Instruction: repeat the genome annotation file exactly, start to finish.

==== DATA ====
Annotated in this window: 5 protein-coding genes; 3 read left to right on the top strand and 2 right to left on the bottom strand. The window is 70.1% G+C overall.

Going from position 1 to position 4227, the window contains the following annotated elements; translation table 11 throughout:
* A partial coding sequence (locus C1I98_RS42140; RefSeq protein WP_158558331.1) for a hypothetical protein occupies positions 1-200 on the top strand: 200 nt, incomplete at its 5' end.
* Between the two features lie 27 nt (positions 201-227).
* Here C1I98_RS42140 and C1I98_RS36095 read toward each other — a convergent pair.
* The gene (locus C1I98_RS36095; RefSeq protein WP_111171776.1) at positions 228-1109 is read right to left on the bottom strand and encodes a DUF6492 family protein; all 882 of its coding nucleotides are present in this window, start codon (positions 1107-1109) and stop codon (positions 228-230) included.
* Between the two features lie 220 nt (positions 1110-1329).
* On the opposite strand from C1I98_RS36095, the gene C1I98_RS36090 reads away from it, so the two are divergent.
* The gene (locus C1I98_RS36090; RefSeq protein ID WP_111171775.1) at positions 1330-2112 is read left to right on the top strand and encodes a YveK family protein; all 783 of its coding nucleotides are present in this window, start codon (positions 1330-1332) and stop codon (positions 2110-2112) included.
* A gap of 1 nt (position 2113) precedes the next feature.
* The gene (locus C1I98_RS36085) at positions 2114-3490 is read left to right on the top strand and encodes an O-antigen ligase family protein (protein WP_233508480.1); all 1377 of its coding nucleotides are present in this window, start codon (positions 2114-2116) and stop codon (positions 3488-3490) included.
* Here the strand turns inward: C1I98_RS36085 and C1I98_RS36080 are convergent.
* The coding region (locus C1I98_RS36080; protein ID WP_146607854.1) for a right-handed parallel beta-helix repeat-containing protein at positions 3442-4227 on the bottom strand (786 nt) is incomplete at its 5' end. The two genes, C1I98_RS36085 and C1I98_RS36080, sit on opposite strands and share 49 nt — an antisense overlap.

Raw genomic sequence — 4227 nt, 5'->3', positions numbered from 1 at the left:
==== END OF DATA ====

Annotated in this window: 5 protein-coding genes; 3 read left to right on the top strand and 2 right to left on the bottom strand. The window is 70.1% G+C overall.

Going from position 1 to position 4227, the window contains the following annotated elements; translation table 11 throughout:
* A partial coding sequence (locus C1I98_RS42140; RefSeq protein WP_158558331.1) for a hypothetical protein occupies positions 1-200 on the top strand: 200 nt, incomplete at its 5' end.
* Between the two features lie 27 nt (positions 201-227).
* Here C1I98_RS42140 and C1I98_RS36095 read toward each other — a convergent pair.
* The gene (locus C1I98_RS36095; RefSeq protein WP_111171776.1) at positions 228-1109 is read right to left on the bottom strand and encodes a DUF6492 family protein; all 882 of its coding nucleotides are present in this window, start codon (positions 1107-1109) and stop codon (positions 228-230) included.
* Between the two features lie 220 nt (positions 1110-1329).
* On the opposite strand from C1I98_RS36095, the gene C1I98_RS36090 reads away from it, so the two are divergent.
* The gene (locus C1I98_RS36090; RefSeq protein ID WP_111171775.1) at positions 1330-2112 is read left to right on the top strand and encodes a YveK family protein; all 783 of its coding nucleotides are present in this window, start codon (positions 1330-1332) and stop codon (positions 2110-2112) included.
* A gap of 1 nt (position 2113) precedes the next feature.
* The gene (locus C1I98_RS36085) at positions 2114-3490 is read left to right on the top strand and encodes an O-antigen ligase family protein (protein WP_233508480.1); all 1377 of its coding nucleotides are present in this window, start codon (positions 2114-2116) and stop codon (positions 3488-3490) included.
* Here the strand turns inward: C1I98_RS36085 and C1I98_RS36080 are convergent.
* The coding region (locus C1I98_RS36080; protein ID WP_146607854.1) for a right-handed parallel beta-helix repeat-containing protein at positions 3442-4227 on the bottom strand (786 nt) is incomplete at its 5' end. The two genes, C1I98_RS36085 and C1I98_RS36080, sit on opposite strands and share 49 nt — an antisense overlap.

Raw genomic sequence — 4227 nt, 5'->3', positions numbered from 1 at the left: